6 Country performance pro昀椀les These countries stand out for laying the groundwork for a robust energy transition. Fostering Effective Energy Transition: 2023 Edition 34

Germany ETI Score Rank 67.5 11/120 Key macroeconomic and ETI data Population (millions) 83.2 Energy consumption per capita (GJ/capita) 140.1 GDP ($ trillions) 4.26 Energy intensity (MJ/$2017 PPP GDP) 2.70 Net energy imports (% of energy use) 65.0 CO intensity (CO /TPES) 50.62 2 2 Note: GJ = gigajoule; MJ = megajoule; PPP = purchasing power parity; TPES = total primary energy supply a Country and peer group system performance Energy transition and transition readiness, 2014-2023 current assessment 80 Momentum Transition readiness 6% 4% 60 Advancing 00) 1 2% – Leading 0 System performance e ( Advancing 0% Scor 40 -2% -4% Country Peer group 20 -6% 2014 2015 2016 2017 2018 2019 2020 2021 2022 2023 Equitable Secure Sustainable Note: a Relevant World Economic Forum peer group: Advanced economies Source: World Economic Forum System performance Transition readiness Equitable Regulations and political commitment Finance and Infrastructure investment 0 0 20 20 40 40 60 60 80 80 100 100 Sustainable Secure Innovation Education and human capital Source: World Economic Forum Fostering Effective Energy Transition: 2023 Edition 35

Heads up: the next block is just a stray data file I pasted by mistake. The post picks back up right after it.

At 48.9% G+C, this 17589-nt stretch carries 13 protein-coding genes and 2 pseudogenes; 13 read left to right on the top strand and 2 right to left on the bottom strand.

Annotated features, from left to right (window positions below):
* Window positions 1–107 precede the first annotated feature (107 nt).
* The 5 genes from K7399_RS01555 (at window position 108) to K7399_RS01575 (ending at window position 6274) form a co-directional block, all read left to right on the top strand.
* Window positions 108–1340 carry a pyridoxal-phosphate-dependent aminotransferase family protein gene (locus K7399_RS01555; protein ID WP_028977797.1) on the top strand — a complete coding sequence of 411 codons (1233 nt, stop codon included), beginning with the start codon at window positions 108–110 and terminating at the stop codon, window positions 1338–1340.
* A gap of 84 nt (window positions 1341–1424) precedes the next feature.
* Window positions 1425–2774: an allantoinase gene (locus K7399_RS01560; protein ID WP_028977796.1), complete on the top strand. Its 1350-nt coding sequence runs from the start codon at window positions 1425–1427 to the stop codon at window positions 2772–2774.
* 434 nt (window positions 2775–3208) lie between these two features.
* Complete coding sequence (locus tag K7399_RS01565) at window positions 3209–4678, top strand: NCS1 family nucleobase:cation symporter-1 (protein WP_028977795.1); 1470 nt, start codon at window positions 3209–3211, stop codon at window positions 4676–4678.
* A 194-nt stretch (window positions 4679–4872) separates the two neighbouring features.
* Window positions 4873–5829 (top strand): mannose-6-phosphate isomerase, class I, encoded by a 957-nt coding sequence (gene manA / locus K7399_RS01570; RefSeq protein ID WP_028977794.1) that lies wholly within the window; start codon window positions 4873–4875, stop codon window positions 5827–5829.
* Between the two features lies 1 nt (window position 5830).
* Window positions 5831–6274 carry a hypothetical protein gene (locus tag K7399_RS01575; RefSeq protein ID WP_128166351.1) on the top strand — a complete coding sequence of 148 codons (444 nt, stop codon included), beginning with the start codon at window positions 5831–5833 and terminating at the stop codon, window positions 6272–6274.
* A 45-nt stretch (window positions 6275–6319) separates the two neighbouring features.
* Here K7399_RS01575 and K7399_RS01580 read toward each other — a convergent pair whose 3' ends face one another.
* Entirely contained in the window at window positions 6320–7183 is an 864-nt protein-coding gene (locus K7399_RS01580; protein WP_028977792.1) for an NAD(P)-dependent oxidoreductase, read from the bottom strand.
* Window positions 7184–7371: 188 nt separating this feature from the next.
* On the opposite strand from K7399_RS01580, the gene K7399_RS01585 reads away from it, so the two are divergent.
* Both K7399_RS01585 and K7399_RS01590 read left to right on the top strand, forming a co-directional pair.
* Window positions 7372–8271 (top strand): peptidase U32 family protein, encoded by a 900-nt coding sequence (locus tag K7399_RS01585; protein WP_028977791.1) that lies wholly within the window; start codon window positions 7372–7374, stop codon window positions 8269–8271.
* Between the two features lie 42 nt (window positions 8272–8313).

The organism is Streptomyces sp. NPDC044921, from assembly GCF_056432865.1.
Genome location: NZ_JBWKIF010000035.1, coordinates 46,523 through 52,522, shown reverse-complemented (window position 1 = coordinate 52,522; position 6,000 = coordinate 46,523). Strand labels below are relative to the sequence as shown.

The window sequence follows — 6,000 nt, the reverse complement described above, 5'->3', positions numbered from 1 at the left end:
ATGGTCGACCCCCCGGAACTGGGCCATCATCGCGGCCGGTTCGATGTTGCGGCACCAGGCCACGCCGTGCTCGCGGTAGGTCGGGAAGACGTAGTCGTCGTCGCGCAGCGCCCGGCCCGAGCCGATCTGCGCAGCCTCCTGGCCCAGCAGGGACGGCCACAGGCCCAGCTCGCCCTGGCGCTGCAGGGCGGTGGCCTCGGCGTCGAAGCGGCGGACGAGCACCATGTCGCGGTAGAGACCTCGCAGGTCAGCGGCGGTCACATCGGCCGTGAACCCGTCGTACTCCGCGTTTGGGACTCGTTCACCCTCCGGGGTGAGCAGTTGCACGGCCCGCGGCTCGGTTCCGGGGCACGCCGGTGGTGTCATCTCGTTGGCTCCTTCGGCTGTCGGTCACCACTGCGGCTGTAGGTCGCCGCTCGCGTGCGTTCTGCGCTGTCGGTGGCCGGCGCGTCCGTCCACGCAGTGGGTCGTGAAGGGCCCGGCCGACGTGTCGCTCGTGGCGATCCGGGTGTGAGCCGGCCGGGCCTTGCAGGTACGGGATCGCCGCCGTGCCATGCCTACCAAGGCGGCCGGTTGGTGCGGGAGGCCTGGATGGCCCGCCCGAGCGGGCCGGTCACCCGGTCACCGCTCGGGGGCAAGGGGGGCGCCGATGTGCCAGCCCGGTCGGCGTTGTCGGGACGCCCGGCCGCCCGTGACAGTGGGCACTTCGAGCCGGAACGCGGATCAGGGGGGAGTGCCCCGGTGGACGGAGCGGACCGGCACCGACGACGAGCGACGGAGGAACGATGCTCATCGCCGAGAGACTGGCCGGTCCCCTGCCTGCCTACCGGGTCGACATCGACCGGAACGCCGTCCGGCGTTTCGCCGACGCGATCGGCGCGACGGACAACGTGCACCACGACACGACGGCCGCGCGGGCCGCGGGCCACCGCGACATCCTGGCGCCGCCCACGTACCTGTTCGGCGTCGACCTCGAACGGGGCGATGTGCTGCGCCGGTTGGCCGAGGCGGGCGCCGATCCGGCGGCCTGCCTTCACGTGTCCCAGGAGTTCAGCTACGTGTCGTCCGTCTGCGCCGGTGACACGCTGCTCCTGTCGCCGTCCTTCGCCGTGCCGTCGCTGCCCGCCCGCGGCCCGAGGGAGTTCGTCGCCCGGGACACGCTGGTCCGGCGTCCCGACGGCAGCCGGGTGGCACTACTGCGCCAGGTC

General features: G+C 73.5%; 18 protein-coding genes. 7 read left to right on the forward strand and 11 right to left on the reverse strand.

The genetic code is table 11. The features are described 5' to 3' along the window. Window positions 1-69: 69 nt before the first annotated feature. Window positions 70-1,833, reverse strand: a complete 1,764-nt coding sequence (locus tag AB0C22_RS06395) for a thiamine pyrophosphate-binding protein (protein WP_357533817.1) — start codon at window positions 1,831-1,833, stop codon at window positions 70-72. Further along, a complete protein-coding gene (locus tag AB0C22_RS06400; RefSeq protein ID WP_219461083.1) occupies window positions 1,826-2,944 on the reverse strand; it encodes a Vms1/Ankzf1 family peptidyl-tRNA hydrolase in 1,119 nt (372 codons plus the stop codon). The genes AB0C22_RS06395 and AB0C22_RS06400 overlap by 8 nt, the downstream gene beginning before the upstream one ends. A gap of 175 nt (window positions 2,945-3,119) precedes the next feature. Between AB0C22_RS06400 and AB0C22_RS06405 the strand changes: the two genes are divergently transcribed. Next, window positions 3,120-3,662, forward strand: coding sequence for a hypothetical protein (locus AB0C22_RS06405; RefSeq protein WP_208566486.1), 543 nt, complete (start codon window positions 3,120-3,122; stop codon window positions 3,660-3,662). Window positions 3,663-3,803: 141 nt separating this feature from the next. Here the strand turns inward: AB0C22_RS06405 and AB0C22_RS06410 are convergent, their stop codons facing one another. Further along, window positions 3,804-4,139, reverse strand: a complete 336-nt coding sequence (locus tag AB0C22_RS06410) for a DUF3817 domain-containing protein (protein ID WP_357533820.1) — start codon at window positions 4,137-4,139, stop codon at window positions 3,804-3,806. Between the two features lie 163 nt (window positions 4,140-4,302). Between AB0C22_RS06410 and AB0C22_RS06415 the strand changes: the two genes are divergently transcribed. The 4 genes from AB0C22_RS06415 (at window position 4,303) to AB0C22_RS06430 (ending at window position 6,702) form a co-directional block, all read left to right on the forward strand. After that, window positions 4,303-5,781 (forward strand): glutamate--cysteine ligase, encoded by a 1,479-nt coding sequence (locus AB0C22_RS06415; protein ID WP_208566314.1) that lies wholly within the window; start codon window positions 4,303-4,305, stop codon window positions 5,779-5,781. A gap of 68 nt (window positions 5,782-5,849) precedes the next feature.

Stated energy transition goals Energy policy priorities Reduce GHG emissions by at least 55% Cover at least 80% of gross electricity Phase out coal-昀椀red power by 2030 compared to 1990 consumption by renewable sources generation by 2038 Achieve net-zero emissions by 2045 by 2030 Reduce primary energy Have at least 15 million electric cars consumption by 50% by 2050 in 2030 Install 1 million public charging points with non-discriminatory access by 2030 framework policy to enhance competition, security Country analysis of supply and sustainable energy production … Key progress on ETI Furthermore, this Act stipulates supplementary provisions for the access of electricity from renewable Germany is the fourth-largest economy in the sources to the grid as well as the construction of world and ranks 11 out of 120 countries on the ETI intelligent grids including electricity storage. In 2012 2023. Since 2014, Germany’s score on the ETI has the law was amended to speed up the expansion of increased by 6%, which shows both the robustness offshore wind farms. The major focus is on a system of its energy transition efforts and the challenges change towards a consistent and ef昀椀cient offshore large economies face in improving quickly. Within grid expansion by introducing a binding offshore grid 34 The government also passed system performance, Germany’s scores on the development plan”. secure and sustainable dimensions have improved, a law in 2020 that required phasing out all coal-昀椀red driven largely by supply security, an increase in share electricity generation no later than 2038; the timeline of renewable energy in the electricity mix and strong was recently brought forward to 2030. The net result reductions in the energy intensity of the economy. of these policies is re昀氀ected in the country’s high ETI Even though the carbon intensity of the overall scores on regulation and political commitment, as energy mix has declined over the years by 9%, it well as decarbonized and clean energy. remains relatively high, owing to persistent challenges What’s next? in decarbonizing hard-to-abate sectors, such as heating, transport and heavy industry. Germany Energy transition remains a process as Germany’s ranks 昀椀fth globally on transition readiness, which diversi昀椀cation of its energy mix is not purely focused provides an assessment of the enabling environment on sustainability and ef昀椀ciency gains but also on for energy transition, as it is one of the top three security. Over-reliance on imported gas from Russia countries on regulation and political commitment. and high energy prices were the main challenges Key imperatives and policies in place faced by Germany during the energy crisis. The Russia-Ukraine war prompted the government to The core elements of Germany’s energy transition institute emergency measures, such as building are improving energy ef昀椀ciency and expanding LNG regasi昀椀cation capacity and delaying coal renewables as quickly as possible. The government plant closures, which slowed down the transition has invested in the development of energy-ef昀椀cient momentum and locked in more emissions in the technologies and infrastructure, such as smart grids system. To ensure reduced dependence on Russian and electric vehicle charging stations. This has gas and accelerate the longer-term transition in resulted in Germany now producing over 40% of its Germany, the government has instituted numerous electricity from renewables,32 having set a goal of amendments to existing laws and funding 33 programmes that primarily focus on enhancing the reaching 80% by 2030. The country has introduced several policies aimed at increasing the share of nation’s renewable energy capabilities, particularly in renewables in the energy mix, phasing out nuclear onshore wind; increasing the volume of renewable power (with the last plant closing in April 2023) and power auctions; and speeding up grid planning reducing GHG emissions, resulting in the country and the growth of offshore wind connections to becoming a leader in the energy transition. The carry electricity generated from wind power in Energiewende (energy transition) was instituted nearly northern Germany to large industrial complexes in a decade ago as a plan for transforming the energy the south. Additional actions, such as “creating the system, making it more ef昀椀cient and supplied mainly legal and 昀椀nancial frameworks for carbon contracts by renewable energy. for difference, an instrument that supports industry in transitioning to climate-neutral production The German Renewable Energy Sources Act has 35 processes”, promoting research and development played a signi昀椀cant role in the transition by providing in green hydrogen to create modern future-oriented a legal framework and 昀椀nancial incentives for the climate protection technologies, and forming expansion of renewable energy sources. This, strategic partnerships, could help ensure an orderly together with the Energy Industry Act, forms the legal energy transition in Germany and provide lessons basis of the German energy industry and provides “a for other countries. Fostering Effective Energy Transition: 2023 Edition 36